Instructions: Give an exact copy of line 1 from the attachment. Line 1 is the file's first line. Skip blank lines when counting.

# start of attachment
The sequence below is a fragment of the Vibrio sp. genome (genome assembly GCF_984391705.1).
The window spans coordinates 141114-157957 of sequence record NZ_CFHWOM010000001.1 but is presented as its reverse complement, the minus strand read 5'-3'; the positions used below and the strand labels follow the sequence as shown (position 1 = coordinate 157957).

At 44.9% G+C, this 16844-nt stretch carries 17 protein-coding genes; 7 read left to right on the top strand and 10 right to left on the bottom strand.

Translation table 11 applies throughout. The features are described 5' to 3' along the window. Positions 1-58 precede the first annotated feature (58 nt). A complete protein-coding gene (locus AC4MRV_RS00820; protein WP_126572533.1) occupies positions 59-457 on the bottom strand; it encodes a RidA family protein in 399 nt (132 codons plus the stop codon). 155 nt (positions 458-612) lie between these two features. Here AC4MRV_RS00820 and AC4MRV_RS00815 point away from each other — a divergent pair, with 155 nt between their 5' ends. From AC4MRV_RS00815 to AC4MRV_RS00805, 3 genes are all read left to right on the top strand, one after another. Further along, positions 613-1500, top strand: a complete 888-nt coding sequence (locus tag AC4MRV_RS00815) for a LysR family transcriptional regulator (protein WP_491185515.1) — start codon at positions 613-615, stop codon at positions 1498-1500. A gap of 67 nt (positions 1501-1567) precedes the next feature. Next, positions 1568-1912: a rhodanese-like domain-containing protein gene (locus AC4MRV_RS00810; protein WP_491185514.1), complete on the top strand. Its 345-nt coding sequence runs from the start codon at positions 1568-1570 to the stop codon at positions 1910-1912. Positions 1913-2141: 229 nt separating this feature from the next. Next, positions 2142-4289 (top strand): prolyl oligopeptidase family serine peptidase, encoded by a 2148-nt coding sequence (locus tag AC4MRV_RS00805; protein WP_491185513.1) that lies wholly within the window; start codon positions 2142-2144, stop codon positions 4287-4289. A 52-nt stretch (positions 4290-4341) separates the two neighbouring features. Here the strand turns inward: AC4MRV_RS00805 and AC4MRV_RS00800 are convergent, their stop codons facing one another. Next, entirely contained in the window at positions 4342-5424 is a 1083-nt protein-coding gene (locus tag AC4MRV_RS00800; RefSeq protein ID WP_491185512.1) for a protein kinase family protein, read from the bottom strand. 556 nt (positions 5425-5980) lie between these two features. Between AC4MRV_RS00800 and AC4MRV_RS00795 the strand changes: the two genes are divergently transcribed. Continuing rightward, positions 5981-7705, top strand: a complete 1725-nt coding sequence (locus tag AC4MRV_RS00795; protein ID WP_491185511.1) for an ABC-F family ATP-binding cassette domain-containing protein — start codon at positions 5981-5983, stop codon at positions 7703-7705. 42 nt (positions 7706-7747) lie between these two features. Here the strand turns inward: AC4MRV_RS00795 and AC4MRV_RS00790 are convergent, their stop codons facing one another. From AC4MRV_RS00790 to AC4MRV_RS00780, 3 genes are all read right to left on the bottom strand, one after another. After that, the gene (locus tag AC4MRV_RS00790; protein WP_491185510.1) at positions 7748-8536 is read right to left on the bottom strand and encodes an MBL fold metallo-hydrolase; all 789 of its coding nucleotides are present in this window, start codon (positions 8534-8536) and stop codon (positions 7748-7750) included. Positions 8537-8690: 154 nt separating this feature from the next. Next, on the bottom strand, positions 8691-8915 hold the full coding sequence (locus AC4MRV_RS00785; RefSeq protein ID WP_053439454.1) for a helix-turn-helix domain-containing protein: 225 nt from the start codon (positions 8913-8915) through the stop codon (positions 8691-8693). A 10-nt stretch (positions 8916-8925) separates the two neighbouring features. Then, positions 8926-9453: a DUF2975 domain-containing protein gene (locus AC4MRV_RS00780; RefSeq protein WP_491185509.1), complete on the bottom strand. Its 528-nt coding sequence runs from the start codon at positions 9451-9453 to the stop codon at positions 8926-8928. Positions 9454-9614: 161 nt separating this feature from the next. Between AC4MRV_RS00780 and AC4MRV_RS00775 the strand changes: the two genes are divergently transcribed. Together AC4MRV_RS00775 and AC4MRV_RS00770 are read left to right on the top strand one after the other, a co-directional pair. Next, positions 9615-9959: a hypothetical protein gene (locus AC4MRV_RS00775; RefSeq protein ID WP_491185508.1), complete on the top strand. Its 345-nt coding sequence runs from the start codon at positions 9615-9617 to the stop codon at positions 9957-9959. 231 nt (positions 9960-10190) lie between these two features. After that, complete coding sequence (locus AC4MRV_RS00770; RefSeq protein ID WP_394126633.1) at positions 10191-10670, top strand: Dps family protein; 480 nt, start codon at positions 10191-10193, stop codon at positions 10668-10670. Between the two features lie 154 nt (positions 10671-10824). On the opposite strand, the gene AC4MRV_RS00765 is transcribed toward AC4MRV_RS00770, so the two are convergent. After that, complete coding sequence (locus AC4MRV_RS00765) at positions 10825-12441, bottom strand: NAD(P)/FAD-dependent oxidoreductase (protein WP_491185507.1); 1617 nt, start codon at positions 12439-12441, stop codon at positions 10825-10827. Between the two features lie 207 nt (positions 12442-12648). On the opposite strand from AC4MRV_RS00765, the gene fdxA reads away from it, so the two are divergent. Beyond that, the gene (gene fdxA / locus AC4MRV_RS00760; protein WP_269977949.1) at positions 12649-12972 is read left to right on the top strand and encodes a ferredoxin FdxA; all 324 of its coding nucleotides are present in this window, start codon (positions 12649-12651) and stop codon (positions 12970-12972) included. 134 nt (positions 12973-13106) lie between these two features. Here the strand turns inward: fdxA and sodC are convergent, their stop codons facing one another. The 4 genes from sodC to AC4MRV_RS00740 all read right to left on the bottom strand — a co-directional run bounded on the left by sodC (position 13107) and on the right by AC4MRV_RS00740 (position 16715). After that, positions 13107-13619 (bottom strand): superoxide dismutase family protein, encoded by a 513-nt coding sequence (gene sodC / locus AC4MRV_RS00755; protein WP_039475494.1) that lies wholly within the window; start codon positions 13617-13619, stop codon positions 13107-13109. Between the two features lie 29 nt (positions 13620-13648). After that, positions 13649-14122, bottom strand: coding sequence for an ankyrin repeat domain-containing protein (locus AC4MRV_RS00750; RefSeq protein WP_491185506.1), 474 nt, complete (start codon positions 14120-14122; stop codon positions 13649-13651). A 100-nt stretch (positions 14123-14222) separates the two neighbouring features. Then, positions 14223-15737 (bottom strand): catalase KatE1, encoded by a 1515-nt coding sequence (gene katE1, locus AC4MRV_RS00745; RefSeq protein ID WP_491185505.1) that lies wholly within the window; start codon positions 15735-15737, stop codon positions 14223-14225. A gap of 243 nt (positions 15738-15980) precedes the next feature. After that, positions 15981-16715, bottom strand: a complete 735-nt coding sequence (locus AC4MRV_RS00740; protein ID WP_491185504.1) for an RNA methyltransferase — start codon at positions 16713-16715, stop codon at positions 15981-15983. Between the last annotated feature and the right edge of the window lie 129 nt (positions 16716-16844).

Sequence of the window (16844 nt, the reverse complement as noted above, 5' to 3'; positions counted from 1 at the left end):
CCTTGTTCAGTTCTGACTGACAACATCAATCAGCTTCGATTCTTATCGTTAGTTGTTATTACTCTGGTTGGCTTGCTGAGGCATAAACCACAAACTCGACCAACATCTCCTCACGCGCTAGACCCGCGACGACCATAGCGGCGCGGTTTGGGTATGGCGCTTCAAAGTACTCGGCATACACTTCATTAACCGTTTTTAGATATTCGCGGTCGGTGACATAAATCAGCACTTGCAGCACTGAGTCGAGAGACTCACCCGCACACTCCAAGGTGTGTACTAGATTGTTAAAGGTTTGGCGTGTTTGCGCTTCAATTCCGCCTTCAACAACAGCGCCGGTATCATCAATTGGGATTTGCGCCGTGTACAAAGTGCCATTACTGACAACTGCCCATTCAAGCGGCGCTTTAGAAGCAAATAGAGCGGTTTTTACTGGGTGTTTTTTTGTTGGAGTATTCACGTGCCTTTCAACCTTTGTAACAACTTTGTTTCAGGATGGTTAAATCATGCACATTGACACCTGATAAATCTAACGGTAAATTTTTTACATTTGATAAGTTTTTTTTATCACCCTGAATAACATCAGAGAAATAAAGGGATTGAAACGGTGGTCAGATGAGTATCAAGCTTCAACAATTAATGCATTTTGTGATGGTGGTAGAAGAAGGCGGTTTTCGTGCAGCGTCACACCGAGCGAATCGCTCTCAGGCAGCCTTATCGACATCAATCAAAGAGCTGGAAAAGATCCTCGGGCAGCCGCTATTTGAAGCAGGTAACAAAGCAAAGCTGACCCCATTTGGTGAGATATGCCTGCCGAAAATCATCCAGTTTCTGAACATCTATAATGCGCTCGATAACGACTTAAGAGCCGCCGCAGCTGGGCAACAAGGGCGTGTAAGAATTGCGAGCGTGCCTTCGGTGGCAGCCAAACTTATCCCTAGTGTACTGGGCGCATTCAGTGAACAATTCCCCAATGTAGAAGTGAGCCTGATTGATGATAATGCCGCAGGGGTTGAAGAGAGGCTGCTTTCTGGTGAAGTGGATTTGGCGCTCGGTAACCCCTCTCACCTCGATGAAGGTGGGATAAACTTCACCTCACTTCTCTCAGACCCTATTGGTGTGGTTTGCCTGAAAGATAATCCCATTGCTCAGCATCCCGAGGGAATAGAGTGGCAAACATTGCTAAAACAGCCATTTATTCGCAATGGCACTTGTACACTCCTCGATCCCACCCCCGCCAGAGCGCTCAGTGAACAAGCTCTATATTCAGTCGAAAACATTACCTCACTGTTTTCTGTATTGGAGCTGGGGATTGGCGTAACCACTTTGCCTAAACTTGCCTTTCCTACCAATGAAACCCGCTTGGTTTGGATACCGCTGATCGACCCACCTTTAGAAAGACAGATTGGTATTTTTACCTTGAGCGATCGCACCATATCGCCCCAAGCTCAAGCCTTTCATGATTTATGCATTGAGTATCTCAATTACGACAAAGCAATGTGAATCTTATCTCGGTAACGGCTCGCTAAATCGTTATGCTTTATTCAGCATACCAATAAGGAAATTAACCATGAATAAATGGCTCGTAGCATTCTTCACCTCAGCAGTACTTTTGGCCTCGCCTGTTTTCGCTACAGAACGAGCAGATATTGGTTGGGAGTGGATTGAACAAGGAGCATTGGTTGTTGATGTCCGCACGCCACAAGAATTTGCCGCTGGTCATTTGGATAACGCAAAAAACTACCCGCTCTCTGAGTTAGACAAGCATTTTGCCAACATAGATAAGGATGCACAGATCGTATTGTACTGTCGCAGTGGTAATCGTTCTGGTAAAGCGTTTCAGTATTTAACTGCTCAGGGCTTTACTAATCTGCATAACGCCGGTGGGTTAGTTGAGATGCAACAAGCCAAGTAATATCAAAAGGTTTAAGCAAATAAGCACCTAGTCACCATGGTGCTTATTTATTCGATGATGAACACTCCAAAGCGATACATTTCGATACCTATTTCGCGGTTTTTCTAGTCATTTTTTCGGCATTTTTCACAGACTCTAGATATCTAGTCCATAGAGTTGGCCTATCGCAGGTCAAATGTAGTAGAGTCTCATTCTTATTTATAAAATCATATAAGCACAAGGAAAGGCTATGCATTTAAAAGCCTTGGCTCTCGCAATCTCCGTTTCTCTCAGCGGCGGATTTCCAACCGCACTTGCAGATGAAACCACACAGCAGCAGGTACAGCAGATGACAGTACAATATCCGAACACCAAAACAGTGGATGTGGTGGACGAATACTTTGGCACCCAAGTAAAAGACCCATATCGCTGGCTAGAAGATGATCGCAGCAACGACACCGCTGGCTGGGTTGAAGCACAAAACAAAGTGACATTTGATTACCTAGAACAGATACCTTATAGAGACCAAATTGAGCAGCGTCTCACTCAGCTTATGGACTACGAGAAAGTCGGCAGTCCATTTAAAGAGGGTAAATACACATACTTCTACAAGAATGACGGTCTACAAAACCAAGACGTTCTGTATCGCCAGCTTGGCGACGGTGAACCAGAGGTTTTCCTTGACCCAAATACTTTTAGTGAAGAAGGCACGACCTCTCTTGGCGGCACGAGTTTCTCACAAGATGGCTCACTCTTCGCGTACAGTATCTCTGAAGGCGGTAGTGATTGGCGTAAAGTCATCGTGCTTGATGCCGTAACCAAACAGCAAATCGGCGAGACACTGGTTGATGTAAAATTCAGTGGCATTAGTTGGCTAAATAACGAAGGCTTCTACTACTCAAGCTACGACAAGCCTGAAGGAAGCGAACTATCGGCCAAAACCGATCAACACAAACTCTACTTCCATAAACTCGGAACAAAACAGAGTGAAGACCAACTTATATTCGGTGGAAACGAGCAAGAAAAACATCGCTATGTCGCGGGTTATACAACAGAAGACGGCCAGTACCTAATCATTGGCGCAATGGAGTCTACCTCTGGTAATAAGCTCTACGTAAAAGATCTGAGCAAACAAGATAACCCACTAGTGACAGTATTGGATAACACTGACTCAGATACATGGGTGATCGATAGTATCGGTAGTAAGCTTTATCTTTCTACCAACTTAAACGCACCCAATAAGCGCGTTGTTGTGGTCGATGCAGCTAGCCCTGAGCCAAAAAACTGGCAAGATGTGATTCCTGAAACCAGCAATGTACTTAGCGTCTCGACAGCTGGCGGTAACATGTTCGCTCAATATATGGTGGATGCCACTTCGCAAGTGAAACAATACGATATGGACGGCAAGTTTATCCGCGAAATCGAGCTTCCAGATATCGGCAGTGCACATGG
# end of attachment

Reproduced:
The sequence below is a fragment of the Vibrio sp. genome (genome assembly GCF_984391705.1).